The upside of a faulty memory is how easy it is to picture the changes I want to make. Because it seems for all the world like the garden was in full bloom just the other day.

How’s your memory of the past year in the garden? What were the high and low lights?

Down to earth – the groundhog’s wakeup call

(Originally published February 20, 2014 in East Bay/South Coast Life.)

Winter seems intent on proving the groundhog right. It’s not over yet by a long shot, and I suppose that’s probably as it should be. I remember the last time spring came early: it was so weird it was almost hard to enjoy it. Safe to say nothing is normal anymore and probably never was. But at least we can count on the groundhog to give us the wake-up call. By the time you read this, two of the predicted “six more weeks of winter” will have passed. Fast as that. And the next four will do the same. In fact, time flies so quickly, even when it feels like it drags, that I am making every effort to keep from hitting the snooze button. There’s way too much to do in the little down-time left before spring’s frenzy to stay tucked up in grumpy hibernation.

I still haven’t figured out what to do with the gaping gap in my entry garden where excavators removed half of the concrete walkway last spring to repair a broken water line. Should I remove the rest of the concrete and shell out for a prettier path to the (unused) front door? Patch the gap with a beach stone mosaic — at least until I win another lottery of second-hand flagstone? Buy more time to decide with another load of the town’s free mulch? Whatever I do, I should get busy forming a concrete (so to speak) intention and roughing out a plan with which to follow it through.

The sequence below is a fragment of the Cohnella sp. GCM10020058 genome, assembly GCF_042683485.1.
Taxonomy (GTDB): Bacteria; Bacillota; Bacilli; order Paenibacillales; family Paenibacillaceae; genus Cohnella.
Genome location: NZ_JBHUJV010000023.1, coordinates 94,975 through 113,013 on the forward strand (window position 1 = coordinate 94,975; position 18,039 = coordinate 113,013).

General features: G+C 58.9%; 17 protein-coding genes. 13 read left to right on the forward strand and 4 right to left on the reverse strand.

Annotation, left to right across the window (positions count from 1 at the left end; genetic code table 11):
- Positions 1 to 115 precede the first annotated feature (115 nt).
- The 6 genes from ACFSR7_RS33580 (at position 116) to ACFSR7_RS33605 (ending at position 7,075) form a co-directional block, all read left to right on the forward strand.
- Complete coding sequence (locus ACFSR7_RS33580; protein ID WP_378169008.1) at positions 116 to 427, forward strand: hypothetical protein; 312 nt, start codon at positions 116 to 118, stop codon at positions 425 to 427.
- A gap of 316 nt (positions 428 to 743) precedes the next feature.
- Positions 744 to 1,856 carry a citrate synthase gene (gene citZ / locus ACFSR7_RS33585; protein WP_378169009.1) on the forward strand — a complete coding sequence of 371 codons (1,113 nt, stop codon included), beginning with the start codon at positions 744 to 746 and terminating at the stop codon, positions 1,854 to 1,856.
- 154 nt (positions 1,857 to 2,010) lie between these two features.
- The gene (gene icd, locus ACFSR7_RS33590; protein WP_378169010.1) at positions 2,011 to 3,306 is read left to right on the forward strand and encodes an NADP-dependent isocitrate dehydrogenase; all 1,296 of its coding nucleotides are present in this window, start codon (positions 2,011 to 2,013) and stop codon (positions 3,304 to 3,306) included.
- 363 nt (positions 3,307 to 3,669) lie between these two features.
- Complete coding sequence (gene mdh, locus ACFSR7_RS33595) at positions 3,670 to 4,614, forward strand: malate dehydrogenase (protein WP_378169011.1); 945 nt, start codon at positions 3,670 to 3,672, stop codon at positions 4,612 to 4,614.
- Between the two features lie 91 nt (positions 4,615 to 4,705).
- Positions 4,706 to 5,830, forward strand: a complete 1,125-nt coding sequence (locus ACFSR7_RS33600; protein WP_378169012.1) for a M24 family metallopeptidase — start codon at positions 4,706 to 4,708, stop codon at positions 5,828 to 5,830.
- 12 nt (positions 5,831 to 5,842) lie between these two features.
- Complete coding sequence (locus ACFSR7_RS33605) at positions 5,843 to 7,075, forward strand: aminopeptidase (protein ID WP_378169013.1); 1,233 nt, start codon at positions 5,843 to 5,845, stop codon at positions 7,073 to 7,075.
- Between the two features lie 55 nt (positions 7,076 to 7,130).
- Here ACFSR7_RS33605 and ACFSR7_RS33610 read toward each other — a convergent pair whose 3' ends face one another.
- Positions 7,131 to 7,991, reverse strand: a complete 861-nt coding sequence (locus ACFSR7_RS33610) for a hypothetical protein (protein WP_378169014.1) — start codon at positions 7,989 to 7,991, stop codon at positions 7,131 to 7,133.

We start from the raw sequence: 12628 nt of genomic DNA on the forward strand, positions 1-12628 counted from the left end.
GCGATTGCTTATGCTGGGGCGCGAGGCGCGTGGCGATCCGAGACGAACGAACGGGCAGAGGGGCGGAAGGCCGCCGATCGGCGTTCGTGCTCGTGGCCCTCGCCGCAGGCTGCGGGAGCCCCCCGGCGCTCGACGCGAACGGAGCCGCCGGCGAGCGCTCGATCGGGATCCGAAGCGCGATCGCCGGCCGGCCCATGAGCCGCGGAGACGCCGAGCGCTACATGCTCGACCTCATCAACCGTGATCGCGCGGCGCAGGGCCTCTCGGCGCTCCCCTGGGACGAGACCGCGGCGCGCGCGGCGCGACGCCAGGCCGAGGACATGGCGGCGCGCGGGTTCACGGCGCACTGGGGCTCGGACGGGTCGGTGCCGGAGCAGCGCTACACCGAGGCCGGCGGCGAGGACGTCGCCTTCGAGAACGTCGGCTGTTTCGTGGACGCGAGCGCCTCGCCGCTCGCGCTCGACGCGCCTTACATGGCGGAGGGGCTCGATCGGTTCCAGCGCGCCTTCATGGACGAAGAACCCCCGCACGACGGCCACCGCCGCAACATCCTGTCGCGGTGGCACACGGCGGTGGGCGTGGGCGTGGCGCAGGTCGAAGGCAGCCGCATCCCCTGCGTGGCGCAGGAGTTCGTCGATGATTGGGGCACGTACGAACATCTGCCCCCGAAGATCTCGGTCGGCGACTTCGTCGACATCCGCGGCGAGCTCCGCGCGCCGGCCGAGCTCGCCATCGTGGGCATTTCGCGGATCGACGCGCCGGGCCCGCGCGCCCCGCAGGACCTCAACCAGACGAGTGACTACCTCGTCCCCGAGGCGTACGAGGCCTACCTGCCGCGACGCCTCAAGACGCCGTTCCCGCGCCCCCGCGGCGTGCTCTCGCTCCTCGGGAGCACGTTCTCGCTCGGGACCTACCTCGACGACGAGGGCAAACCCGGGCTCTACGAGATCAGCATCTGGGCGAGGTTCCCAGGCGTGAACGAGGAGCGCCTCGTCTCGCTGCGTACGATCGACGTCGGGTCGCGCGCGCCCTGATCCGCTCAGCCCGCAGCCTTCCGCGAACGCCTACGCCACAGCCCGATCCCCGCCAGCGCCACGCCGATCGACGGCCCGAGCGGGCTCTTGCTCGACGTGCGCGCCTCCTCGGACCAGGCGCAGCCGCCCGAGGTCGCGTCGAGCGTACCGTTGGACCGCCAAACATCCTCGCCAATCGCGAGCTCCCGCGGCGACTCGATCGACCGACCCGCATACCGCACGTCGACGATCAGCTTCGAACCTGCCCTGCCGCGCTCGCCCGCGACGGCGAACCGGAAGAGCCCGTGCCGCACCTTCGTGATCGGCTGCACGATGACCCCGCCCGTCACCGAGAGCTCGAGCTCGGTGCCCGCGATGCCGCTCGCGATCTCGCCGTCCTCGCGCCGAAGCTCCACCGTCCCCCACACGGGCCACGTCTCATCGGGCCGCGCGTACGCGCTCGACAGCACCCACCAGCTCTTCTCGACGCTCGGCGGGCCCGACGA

Last summer I decided that this would be the winter I would take out my remaining pear tree. It’s an ungainly little thing incapable of producing delicious fruit (its pears are best left to the squirrels who never take more than a bite either). It pokes us in the face on the way to the shed and is nearly impossible to mow under and around. But I have been feeling sentimental about it, especially now that winter’s end is fast approaching and I know that I will completely lose my resolve once its buds start swelling. So if it’s coming down, it better be now.

Pear to the left. Where will I hang my strawberry begonia and staghorn fern if it goes?